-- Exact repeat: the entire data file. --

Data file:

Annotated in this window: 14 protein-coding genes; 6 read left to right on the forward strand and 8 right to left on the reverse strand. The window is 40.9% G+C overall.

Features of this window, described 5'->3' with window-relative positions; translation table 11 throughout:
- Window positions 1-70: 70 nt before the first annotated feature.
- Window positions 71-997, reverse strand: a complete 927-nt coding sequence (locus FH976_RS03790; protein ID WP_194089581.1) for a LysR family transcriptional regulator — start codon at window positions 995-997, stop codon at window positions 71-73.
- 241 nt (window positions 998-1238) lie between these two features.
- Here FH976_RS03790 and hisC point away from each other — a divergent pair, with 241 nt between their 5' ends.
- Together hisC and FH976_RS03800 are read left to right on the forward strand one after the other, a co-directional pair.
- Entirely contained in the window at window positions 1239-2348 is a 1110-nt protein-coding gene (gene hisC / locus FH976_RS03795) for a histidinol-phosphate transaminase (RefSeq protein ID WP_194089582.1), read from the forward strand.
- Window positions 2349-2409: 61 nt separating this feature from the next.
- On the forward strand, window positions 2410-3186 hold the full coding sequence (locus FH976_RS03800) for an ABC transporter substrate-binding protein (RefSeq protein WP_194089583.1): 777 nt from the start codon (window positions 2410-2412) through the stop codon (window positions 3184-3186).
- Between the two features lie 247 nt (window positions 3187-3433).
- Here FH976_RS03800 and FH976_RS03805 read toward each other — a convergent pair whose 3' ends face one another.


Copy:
Annotated in this window: 14 protein-coding genes; 6 read left to right on the forward strand and 8 right to left on the reverse strand. The window is 40.9% G+C overall.

Features of this window, described 5'->3' with window-relative positions; translation table 11 throughout:
- Window positions 1-70: 70 nt before the first annotated feature.
- Window positions 71-997, reverse strand: a complete 927-nt coding sequence (locus FH976_RS03790; protein ID WP_194089581.1) for a LysR family transcriptional regulator — start codon at window positions 995-997, stop codon at window positions 71-73.
- 241 nt (window positions 998-1238) lie between these two features.
- Here FH976_RS03790 and hisC point away from each other — a divergent pair, with 241 nt between their 5' ends.
- Together hisC and FH976_RS03800 are read left to right on the forward strand one after the other, a co-directional pair.
- Entirely contained in the window at window positions 1239-2348 is a 1110-nt protein-coding gene (gene hisC / locus FH976_RS03795) for a histidinol-phosphate transaminase (RefSeq protein ID WP_194089582.1), read from the forward strand.
- Window positions 2349-2409: 61 nt separating this feature from the next.
- On the forward strand, window positions 2410-3186 hold the full coding sequence (locus FH976_RS03800) for an ABC transporter substrate-binding protein (RefSeq protein WP_194089583.1): 777 nt from the start codon (window positions 2410-2412) through the stop codon (window positions 3184-3186).
- Between the two features lie 247 nt (window positions 3187-3433).
- Here FH976_RS03800 and FH976_RS03805 read toward each other — a convergent pair whose 3' ends face one another.